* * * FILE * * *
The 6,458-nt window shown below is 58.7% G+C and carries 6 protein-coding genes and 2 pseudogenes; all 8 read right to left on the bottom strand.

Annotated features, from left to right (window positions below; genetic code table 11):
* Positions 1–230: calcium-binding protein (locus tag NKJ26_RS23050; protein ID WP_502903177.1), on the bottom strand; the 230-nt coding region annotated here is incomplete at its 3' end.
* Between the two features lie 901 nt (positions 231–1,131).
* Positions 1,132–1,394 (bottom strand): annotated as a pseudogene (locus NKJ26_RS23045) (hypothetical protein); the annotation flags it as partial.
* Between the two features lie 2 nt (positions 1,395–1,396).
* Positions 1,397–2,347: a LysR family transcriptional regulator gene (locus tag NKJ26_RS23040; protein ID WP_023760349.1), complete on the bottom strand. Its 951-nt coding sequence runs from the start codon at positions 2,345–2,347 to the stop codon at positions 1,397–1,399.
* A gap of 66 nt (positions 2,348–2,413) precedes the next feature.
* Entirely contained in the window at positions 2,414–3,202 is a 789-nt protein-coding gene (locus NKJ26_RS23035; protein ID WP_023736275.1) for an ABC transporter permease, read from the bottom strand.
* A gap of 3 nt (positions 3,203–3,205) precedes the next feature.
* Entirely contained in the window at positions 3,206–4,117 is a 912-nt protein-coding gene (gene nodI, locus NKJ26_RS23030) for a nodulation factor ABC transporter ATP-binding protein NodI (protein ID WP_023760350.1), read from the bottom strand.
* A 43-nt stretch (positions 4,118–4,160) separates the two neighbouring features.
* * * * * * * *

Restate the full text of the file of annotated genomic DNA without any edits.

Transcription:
The 6,458-nt window shown below is 58.7% G+C and carries 6 protein-coding genes and 2 pseudogenes; all 8 read right to left on the bottom strand.

Annotated features, from left to right (window positions below; genetic code table 11):
* Positions 1–230: calcium-binding protein (locus tag NKJ26_RS23050; protein ID WP_502903177.1), on the bottom strand; the 230-nt coding region annotated here is incomplete at its 3' end.
* Between the two features lie 901 nt (positions 231–1,131).
* Positions 1,132–1,394 (bottom strand): annotated as a pseudogene (locus NKJ26_RS23045) (hypothetical protein); the annotation flags it as partial.
* Between the two features lie 2 nt (positions 1,395–1,396).
* Positions 1,397–2,347: a LysR family transcriptional regulator gene (locus tag NKJ26_RS23040; protein ID WP_023760349.1), complete on the bottom strand. Its 951-nt coding sequence runs from the start codon at positions 2,345–2,347 to the stop codon at positions 1,397–1,399.
* A gap of 66 nt (positions 2,348–2,413) precedes the next feature.
* Entirely contained in the window at positions 2,414–3,202 is a 789-nt protein-coding gene (locus NKJ26_RS23035; protein ID WP_023736275.1) for an ABC transporter permease, read from the bottom strand.
* A gap of 3 nt (positions 3,203–3,205) precedes the next feature.
* Entirely contained in the window at positions 3,206–4,117 is a 912-nt protein-coding gene (gene nodI, locus NKJ26_RS23030) for a nodulation factor ABC transporter ATP-binding protein NodI (protein ID WP_023760350.1), read from the bottom strand.
* A 43-nt stretch (positions 4,118–4,160) separates the two neighbouring features.